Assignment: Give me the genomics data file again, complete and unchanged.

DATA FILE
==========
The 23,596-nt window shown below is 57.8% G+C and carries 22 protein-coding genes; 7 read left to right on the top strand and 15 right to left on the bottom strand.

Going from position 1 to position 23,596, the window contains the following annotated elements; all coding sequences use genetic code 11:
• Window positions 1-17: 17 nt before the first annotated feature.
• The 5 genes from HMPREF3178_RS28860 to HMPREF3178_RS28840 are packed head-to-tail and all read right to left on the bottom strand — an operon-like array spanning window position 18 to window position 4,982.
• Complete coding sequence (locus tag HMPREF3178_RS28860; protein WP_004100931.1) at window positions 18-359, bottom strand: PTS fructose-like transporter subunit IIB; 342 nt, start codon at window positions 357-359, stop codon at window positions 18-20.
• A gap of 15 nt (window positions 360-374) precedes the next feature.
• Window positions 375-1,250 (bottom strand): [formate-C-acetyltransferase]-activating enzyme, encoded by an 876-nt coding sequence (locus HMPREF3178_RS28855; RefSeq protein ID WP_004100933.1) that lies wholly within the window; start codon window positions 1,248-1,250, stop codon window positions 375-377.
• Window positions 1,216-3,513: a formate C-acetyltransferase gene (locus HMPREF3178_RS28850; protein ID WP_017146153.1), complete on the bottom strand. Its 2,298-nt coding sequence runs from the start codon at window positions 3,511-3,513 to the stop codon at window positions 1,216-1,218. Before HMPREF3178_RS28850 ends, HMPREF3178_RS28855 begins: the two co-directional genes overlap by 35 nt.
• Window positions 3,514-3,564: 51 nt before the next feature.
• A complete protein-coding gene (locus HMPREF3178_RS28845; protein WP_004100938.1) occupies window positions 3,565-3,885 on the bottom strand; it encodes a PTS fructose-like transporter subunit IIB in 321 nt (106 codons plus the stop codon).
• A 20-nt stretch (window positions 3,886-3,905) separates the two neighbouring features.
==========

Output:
The 23,596-nt window shown below is 57.8% G+C and carries 22 protein-coding genes; 7 read left to right on the top strand and 15 right to left on the bottom strand.

Going from position 1 to position 23,596, the window contains the following annotated elements; all coding sequences use genetic code 11:
• Window positions 1-17: 17 nt before the first annotated feature.
• The 5 genes from HMPREF3178_RS28860 to HMPREF3178_RS28840 are packed head-to-tail and all read right to left on the bottom strand — an operon-like array spanning window position 18 to window position 4,982.
• Complete coding sequence (locus tag HMPREF3178_RS28860; protein WP_004100931.1) at window positions 18-359, bottom strand: PTS fructose-like transporter subunit IIB; 342 nt, start codon at window positions 357-359, stop codon at window positions 18-20.
• A gap of 15 nt (window positions 360-374) precedes the next feature.
• Window positions 375-1,250 (bottom strand): [formate-C-acetyltransferase]-activating enzyme, encoded by an 876-nt coding sequence (locus HMPREF3178_RS28855; RefSeq protein ID WP_004100933.1) that lies wholly within the window; start codon window positions 1,248-1,250, stop codon window positions 375-377.
• Window positions 1,216-3,513: a formate C-acetyltransferase gene (locus HMPREF3178_RS28850; protein ID WP_017146153.1), complete on the bottom strand. Its 2,298-nt coding sequence runs from the start codon at window positions 3,511-3,513 to the stop codon at window positions 1,216-1,218. Before HMPREF3178_RS28850 ends, HMPREF3178_RS28855 begins: the two co-directional genes overlap by 35 nt.
• Window positions 3,514-3,564: 51 nt before the next feature.
• A complete protein-coding gene (locus HMPREF3178_RS28845; protein WP_004100938.1) occupies window positions 3,565-3,885 on the bottom strand; it encodes a PTS fructose-like transporter subunit IIB in 321 nt (106 codons plus the stop codon).
• A 20-nt stretch (window positions 3,886-3,905) separates the two neighbouring features.